General Treaty for the Cessation of Plunder and Piracy by Land and Sea
Dated 5 February 1820
In the name of God, the merciful, the compassionate! Praise be to God, who hath ordained peace to be a blessing to his creatures. There is established a lasting peace between the British government and the Arab tribes, who are parties to this contract, on the following conditions:
There shall be a cessation of plunder and piracy by land and sea on the part of the Arabs, who are parties to this contract, for ever.
If any individual of the people of the Arabs contracting shall attack any that pass by land or sea of any nation whatsoever, in the way of plunder and piracy and not of acknowledged war, he shall be accounted an enemy of all mankind and shall be held to have forfeited both life and goods. An acknowledged war is that which is proclaimed, avowed, and ordered by government against government; and the killing of men and taking of goods without proclamation, avowal, and the order of a government, is plunder and piracy.
The friendly (literally the pacificated) Arabs shall carry by land and sea a red flag, with or without letters in it, at their option, and this shall be in a border of white, the breadth of the white in the border being equal to the breadth of the red, as represented in the margin (the whole forming the flag known in the British Navy by the title of white pierced red), this shall be the flag of the friendly Arabs, and they shall use it and no other.
The pacificated tribes shall all of them continue in their former relations, with the exception that they shall be at peace with the British Government, and shall not fight with each other, and the flag shall be a symbol of this only and of nothing further.
The vessels of the friendly Arabs shall all of them have in their possession a paper (Register) signed with the signature of their Chief, in which shall be the name of the vessel, its length, its breadth, and how many Karahs it holds. And they shall also have in their possession another writing (Port Clearance) signed with the signature of their Chief, in which shall be the name of the owner, the name of the^Nacodah, the number of men, the number of arms, from whence sailed, at what time, and to what port bound. And if a British or other vessel meet them, they shall produce the Register and the clearance.
The friendly Arabs, if they choose, shall send an envoy to the British Residency in the Persian Gulf Historically used by the British to refer to the sea area between the Arabian Peninsula and Iran. Often referred to as The Gulf or the Arabian Gulf. with the necessary accompaniments, and he shall remain there for the transaction of their business with the Residency ; and the British Government if it chooses, shall send an envoy also to them in like manner; and the envoy shall add his signature to the signature of the Chief in the paper (Register) of their vessels, which contains the length of the vessel, its breadth, and tonnage; the signature of the envoy to be renewed every year. Also all such envoy shall be at the expense of their own party.
If any tribes, or others, shall not desist from plunder and piracy, the friendly Arabs shall act against them according to their ability and circumstances, and an arrangement for this purpose shall take place between the friendly Arabs and the British at the time when plunder and piracy shall occur.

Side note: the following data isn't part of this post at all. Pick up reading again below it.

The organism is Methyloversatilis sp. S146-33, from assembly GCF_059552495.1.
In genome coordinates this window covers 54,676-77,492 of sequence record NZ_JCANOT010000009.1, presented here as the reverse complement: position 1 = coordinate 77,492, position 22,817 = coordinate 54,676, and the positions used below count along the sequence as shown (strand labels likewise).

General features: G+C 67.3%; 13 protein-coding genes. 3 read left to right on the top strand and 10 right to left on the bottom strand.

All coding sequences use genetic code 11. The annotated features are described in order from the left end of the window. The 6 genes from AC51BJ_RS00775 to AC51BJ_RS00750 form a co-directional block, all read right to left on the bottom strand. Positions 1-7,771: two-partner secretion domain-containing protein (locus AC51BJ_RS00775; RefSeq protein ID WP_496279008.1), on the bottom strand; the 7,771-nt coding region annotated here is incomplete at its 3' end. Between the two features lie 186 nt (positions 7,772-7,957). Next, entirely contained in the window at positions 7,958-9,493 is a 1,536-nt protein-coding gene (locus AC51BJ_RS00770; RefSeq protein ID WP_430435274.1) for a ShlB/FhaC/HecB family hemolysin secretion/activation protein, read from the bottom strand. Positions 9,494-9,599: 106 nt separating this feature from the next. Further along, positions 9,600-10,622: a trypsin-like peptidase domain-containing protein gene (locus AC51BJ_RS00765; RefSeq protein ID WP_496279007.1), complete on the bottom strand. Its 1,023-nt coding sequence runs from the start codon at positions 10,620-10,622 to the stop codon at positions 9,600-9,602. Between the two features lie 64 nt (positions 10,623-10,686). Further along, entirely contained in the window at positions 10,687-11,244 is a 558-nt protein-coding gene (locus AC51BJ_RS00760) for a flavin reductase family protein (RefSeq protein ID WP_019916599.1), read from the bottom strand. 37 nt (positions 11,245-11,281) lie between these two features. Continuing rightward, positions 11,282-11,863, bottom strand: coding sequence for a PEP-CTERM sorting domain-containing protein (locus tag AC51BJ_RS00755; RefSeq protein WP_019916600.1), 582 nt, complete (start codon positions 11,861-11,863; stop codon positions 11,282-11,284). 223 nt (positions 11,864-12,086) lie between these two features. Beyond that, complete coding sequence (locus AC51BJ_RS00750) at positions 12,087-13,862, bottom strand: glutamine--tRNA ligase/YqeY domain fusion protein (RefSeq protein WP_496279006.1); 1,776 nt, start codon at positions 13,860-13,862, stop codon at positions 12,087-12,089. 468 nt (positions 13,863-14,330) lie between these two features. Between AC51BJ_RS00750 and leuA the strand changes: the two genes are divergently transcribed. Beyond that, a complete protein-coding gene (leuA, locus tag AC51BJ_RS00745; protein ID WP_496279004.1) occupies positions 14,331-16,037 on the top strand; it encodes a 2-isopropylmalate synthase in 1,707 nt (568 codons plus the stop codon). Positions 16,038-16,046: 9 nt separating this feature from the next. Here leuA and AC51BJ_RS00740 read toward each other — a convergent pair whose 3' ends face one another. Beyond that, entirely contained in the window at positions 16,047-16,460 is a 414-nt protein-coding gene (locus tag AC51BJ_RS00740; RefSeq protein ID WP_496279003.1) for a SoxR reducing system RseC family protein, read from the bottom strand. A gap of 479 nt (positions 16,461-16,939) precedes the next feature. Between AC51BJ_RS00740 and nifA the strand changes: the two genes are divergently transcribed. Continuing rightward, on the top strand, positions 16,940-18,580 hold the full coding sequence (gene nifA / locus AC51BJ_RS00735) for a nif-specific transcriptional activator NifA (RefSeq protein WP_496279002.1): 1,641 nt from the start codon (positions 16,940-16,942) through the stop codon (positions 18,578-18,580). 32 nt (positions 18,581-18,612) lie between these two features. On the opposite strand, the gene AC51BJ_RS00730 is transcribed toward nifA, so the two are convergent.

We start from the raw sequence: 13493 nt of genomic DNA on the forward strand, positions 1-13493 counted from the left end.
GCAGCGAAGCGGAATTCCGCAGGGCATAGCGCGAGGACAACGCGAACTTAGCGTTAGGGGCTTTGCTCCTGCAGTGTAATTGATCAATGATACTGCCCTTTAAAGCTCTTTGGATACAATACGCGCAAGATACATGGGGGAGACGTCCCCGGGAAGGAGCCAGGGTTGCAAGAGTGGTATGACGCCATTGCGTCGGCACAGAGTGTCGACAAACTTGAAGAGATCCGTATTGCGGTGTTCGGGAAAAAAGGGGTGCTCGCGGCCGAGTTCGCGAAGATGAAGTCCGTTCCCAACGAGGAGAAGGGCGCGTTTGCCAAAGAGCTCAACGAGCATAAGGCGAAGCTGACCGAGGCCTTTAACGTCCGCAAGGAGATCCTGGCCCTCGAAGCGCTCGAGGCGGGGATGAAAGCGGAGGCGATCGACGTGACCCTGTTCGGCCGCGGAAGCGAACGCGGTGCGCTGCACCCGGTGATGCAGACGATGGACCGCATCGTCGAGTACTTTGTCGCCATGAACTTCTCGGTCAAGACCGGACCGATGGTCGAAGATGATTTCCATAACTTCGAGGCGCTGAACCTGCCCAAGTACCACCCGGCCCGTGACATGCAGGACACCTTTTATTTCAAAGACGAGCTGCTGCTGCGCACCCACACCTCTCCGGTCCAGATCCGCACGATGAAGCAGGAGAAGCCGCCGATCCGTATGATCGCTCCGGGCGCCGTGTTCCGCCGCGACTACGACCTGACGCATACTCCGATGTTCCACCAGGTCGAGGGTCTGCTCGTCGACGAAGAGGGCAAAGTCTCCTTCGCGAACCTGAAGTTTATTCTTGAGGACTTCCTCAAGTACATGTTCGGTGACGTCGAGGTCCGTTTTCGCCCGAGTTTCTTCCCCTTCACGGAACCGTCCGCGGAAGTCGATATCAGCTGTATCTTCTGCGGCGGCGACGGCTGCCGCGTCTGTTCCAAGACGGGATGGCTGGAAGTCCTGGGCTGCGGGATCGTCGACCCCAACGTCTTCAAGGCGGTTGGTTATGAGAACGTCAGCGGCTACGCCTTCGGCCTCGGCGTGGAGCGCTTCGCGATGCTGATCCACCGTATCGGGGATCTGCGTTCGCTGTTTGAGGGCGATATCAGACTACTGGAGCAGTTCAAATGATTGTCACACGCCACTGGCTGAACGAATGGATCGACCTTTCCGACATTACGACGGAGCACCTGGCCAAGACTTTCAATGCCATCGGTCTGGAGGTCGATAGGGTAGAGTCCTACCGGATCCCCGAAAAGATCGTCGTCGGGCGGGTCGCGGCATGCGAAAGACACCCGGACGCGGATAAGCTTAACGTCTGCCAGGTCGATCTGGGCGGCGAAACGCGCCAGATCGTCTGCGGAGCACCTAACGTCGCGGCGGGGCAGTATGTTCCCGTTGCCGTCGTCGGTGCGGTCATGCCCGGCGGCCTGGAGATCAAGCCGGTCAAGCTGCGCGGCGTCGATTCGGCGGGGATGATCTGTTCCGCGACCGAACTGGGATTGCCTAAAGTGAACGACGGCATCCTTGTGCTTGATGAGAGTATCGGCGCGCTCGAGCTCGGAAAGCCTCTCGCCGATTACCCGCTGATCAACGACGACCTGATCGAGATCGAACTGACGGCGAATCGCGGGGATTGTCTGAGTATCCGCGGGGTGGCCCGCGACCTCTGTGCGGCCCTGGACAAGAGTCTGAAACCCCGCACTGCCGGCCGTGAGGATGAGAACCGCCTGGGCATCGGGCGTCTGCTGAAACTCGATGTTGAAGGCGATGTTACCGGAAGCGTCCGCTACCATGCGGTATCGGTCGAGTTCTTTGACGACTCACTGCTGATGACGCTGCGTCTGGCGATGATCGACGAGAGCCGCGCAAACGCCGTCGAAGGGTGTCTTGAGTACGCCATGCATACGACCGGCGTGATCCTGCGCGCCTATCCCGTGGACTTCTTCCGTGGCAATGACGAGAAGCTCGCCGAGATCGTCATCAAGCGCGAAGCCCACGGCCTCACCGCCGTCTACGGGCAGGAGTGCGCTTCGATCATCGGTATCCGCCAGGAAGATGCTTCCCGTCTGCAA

The putting men to death after they have given up their arms is an act of piracy and not of acknowledged war; and if any tribe shall put to death any persons, either Muhammadans or others, after they have given up their arms, such tribe shall be held to have broken the peace; and the friendly Arabs shall act against them in conjunction with the British, and, God willing, the war against them shall not cease until the surrender of those who performed the act and of those who ordered it.
The carrying off of slaves, men, women, or children from the coasts of Africa or elsewhere, and the transporting them in vessels, is plunder and piracy, and the friendly Arabs shall do nothing of this nature.
The vessels of the friendly Arabs, bearing their flag above described, shall enter into all the British ports and into the ports of the allies of the British so far as they shall be able to effect it; and they shall buy and sell therein, and if any shall attack them the British Government shall take notice of it.
These conditions aforesaid shall be common to all tribes and persons, who shall hereafter adhere thereto in the same manner as to those who adhere to them at the time present. End of the Articles.
Signed at Ras-ool-Kheimah at the time of issue by W. Grant Keir, Major-General. Hassun bin Rahmah, Sheikh of Hatt and Falna, formerly of Ras-ool-Kheimah. Rajib bin Ahmed, Sheikh of Jourat al Kamra. (An exact translation.) J. P. Thompson, Captain, 17th Light Dragoons, and Interpreter.
Signed at Ras-ool-Kheimah on Tuesday, the twenty-fifth of the month of Rabee-ul-Awul, in the year of the Hegira one thousand two hundred and thirty- five, corresponding to the eleventh of January 1820.
SHAKBOUT Sheikh of Aboo Dhebbee.
Signed at Ras-ool-Kheimah at midday, on Saturday, the twenty-ninth of the month of Rabee-ul-Awul, in the year of the Hegira one thousand two hundred and thirty-five, corresponding to the fifteenth of January 1820.
Hussun bin Ali, Sheikh of Zyah.
- 'A Collection of Treaties and Engagements relating to the Persian Gulf Shaikhdoms and the Sultanate of Muscat and Oman in force up to the End of 1953' [19v] (40/92), British Library: India Office Records and Private Papers, IOR/R/15/1/738, in Qatar Digital Library http://www.qdl.qa/en/archive/81055/vdc_100023550810.0x000029 [accessed 27 June 2015]